Faculty of Education, 2018
Set against the dull, drab grey of a lonely corrugated iron building, the timber deck is dressed in colourful knitted stockings. It elicits feelings of curiosity and wonder in students ambling up the hill. But who exactly is responsible for ‘yarn bombing’ the Faculty of Education’s new home on the Kelburn Campus of Victoria University of Wellington?
Lisa Terreni is a senior lecturer in Early Childhood Education at Victoria. As she shares her story with me, it’s easy to believe that she was the one to breathe life into an otherwise lifeless structure with just a few balls of wool.
Lisa trained to be a teacher in the early eighties when, she says, “feminism was going off”. During this time, she was also the lead guitarist in Freudian Slips, the first all-female band to become popular in New Zealand.
She spent many years teaching within the early childhood sector, as well as working as a professional development specialist for the Ministry of Education. In 2005, she began teaching as an arts education specialist at Wellington Teachers’ College which later merged with Victoria. Lisa continues to inspire both teachers-in-training, and in-service teachers through her art and academic endeavours.
Although both of her parents were visual artists, Lisa never felt comfortable entering the visual arts orbit when growing up. It was while watching children paint at kindergarten that she became inspired. Fascinated by the freedom and fluidity of children’s expression, Lisa returned home with rolls of paper and began to explore the exciting realm of the visual arts.
Her interest piqued, she acquired a studio in an old factory in Newtown. Here, she was able to spend time with other artists, which helped to develop her style and confidence.
Since then, Lisa has continued to create what she calls “eclectic and often subversive” art works, with several pieces on display in her office.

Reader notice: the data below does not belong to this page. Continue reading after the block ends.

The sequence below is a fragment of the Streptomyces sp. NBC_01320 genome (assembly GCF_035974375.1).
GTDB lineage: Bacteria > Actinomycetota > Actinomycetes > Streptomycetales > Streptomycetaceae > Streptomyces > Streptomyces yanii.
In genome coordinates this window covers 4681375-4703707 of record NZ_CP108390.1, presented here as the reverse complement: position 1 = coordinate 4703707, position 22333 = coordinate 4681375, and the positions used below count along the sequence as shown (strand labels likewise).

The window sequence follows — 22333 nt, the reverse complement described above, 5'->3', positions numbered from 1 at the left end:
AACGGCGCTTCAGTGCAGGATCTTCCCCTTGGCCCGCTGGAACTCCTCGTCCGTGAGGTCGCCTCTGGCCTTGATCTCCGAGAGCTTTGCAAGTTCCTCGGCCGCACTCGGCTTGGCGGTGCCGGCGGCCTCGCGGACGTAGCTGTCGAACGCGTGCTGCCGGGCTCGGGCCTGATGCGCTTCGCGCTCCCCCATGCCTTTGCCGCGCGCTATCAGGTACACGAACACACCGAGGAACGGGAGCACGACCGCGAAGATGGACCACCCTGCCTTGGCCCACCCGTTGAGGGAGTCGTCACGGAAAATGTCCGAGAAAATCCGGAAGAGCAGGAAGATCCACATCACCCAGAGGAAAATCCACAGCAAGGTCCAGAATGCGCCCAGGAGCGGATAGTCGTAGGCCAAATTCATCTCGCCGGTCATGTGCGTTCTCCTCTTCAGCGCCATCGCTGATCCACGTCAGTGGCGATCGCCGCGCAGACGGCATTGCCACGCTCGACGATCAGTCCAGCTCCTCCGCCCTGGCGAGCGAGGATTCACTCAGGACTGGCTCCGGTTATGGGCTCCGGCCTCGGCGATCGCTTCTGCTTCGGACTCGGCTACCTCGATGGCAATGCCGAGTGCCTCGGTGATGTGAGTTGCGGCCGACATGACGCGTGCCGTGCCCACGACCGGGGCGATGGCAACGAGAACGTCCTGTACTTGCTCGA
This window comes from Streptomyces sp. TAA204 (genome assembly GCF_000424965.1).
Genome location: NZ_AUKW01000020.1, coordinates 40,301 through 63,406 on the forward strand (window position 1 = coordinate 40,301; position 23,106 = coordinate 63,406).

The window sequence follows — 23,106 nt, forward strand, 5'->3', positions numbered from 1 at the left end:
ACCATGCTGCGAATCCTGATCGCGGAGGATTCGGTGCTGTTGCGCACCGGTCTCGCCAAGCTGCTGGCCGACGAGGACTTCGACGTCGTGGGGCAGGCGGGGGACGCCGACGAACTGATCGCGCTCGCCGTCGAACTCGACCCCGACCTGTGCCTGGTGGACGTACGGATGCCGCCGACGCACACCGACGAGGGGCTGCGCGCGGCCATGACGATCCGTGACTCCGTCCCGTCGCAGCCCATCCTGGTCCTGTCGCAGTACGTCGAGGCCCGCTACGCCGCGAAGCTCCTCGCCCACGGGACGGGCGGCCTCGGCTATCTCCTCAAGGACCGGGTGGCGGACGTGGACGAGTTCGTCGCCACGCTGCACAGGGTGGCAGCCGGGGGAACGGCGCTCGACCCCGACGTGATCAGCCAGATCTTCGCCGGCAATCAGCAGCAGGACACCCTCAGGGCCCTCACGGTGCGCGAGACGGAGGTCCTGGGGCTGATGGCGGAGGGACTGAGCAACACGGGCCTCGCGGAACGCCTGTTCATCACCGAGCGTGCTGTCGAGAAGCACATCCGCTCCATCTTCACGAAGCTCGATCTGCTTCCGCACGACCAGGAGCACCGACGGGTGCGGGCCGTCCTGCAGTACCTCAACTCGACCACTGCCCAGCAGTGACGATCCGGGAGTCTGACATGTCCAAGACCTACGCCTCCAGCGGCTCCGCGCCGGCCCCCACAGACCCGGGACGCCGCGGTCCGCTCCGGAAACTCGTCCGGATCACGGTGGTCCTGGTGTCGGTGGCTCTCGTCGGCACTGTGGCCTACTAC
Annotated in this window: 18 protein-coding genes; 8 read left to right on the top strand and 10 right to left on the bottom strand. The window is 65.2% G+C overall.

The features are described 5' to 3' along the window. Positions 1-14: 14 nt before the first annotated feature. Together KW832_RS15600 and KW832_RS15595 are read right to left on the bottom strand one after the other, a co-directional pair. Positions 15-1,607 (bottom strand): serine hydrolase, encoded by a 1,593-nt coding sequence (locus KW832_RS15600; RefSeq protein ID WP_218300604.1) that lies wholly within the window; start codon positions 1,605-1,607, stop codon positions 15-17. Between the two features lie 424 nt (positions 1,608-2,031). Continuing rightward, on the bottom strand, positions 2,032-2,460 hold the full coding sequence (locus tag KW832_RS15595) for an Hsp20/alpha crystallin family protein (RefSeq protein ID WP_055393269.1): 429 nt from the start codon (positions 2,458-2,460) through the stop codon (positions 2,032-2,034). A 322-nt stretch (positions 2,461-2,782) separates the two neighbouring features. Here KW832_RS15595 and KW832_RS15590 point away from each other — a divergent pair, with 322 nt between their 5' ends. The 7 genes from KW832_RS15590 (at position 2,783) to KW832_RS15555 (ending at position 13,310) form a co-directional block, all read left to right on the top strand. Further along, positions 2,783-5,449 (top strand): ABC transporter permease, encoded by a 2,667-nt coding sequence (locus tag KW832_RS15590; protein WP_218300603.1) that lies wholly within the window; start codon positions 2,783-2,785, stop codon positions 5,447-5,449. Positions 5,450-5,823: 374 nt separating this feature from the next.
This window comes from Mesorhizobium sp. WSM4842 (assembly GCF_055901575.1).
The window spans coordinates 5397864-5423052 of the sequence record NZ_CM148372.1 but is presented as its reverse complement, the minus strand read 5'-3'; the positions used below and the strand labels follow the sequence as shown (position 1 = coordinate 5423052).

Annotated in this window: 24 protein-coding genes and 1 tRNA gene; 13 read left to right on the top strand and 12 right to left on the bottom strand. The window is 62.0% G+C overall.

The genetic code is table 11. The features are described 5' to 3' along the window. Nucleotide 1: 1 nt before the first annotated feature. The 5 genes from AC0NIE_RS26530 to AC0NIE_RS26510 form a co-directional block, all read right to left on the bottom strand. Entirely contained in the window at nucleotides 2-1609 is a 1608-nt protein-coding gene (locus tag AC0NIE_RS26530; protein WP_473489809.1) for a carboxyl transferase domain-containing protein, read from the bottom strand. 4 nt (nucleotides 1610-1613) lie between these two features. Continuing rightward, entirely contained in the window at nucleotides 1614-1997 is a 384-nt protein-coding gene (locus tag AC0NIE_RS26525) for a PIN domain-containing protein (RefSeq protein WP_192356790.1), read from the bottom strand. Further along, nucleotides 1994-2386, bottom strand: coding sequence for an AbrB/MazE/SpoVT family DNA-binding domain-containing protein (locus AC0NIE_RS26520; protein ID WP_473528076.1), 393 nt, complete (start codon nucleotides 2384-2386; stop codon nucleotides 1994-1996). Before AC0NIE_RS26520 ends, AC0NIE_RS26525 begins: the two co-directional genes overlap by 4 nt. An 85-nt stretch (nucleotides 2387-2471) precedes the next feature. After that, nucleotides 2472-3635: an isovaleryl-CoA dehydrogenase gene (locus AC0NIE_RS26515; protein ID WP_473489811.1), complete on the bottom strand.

Lisa recently received a Teaching Excellence Award at Parliament House, and it is evident that she is a devoted educator, revered by many. A teacher before an artist, she believes that teaching is ultimately an art form, and says, “My art inspires my teaching, and my teaching inspires my art”.
When asked to comment on how she inspires creativity in her art courses with primary and early childhood teacher trainees, she said the biggest hurdle she faces is “the myth of talent”. “If you’re not Lorde or Frida Kahlo,” she said, “why bother trying?”
Lisa tries to enthuse adults with the joy of children’s expression through art and reminds them of the importance of art in a child’s thinking. She says, “A child’s art is literally their thoughts on paper”. Equipped with an understanding of the importance of play, students often feel more comfortable experimenting with different materials and art forms. Have a look around the next time you’re walking down Wai-te-ata Road, as you might just spot some of her students’ work on display.
Having just completed her PhD, investigating how art museums and early childhood centres can collaborate to create meaningful learning environments for young children, Lisa is looking forward to a future full of possibilities.
She plans to weave a korowai for her graduation using paper yarn made with an old spinning wheel and the drafts of her thesis. To coincide with her monumental achievement, Lisa plans to hold an exhibition at Thistle Hall in May 2018, showcasing various works inspired by her thesis.
She also plans to continue her work with REANZ (Reggio Emilia Aotearoa New Zealand), where she helps provide professional development opportunities for early childhood and primary teachers.
From my time spent with her, I think it’s fair to assume that we can be expecting more Banksy-esque art in the future from Lisa Terreni.